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Debit Card Use High Even During Economic Downturn

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Consumers continue to use their debit cards for small purchases. A recent study found that even during year two of the U.S.'s economic downturn that Americans continue to use their debit cards at "robust" levels.

Pulse's 2010 Debit Issuer Study found that even though there is substantial debit card use, it's mostly for small-ticket transitions, which could indicate that consumers are trying to avoid putting themselves in a situation where they need to seek debt relief. The financial services company also believes it could be pointing toward a trend of people preferring to not make purchases with cash.

Pulse executive vice president Cindy Ballard said that "as consumers scaled back spending during the recession, they embraced a pay-as-you-go approach and are keeping their debit card [on] top of [their] wallet."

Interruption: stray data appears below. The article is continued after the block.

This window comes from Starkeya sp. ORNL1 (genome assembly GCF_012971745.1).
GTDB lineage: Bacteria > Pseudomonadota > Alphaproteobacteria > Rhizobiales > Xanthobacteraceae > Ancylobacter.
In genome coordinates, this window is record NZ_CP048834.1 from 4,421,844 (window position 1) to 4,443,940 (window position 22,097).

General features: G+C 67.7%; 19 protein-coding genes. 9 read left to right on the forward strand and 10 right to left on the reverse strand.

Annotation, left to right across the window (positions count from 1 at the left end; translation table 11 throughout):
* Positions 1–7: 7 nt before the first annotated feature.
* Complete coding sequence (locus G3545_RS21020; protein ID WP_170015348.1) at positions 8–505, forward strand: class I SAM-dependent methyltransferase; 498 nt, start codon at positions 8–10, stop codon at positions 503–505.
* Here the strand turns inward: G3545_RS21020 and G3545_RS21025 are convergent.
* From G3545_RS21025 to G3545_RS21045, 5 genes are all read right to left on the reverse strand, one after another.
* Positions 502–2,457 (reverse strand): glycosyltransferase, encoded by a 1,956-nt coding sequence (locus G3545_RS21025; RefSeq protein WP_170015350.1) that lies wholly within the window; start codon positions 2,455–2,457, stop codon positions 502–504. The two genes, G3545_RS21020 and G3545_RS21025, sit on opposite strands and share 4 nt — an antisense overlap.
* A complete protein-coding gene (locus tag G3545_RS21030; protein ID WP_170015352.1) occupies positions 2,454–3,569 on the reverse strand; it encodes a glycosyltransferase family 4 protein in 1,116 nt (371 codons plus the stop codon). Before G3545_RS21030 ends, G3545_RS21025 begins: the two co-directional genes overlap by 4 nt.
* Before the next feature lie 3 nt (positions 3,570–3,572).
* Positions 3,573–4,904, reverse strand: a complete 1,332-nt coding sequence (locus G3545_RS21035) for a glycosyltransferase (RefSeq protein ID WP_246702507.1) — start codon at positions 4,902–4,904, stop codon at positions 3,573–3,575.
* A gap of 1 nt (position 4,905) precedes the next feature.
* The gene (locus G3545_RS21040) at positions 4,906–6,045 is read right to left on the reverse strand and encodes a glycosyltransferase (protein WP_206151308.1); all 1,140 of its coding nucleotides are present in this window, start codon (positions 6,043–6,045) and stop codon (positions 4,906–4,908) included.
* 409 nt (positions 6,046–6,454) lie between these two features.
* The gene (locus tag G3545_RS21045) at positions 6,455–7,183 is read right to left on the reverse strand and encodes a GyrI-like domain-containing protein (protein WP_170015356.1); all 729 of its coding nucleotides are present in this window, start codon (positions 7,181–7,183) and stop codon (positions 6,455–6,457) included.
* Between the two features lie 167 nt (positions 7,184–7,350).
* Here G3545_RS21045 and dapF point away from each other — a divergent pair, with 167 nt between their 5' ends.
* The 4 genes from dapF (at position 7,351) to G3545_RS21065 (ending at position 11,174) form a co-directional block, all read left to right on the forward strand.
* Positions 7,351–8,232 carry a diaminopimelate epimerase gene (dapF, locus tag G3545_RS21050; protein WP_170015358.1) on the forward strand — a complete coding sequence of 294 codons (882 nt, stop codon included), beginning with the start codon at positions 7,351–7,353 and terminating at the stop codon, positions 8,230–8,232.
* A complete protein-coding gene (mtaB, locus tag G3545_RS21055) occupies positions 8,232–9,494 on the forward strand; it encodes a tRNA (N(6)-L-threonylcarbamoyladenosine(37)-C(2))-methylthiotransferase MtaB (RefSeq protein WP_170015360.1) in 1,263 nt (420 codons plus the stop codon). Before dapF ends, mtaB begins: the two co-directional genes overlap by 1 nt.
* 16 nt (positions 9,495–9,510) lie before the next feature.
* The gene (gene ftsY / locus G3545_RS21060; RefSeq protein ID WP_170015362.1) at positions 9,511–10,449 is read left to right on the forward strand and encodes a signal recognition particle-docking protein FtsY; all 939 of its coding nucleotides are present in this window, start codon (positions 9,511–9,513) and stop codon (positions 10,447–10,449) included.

Between 2008 and 2009, the use of debit cards grew by 10 percent, according to the survey. Nearly 60 percent of those purchases were for transactions that cost $20 or less.

When using debit cards, consumers should make sure they have funds available for the purchase. New banking rules state that unless customers agree to an overdraft fee, their purchase will be denied if there isn't sufficient money in the account.

Timely articles written by the Editors at DRC

New government regulations in place for consumers in need of debt relief for credit cards and other unsecured debts.

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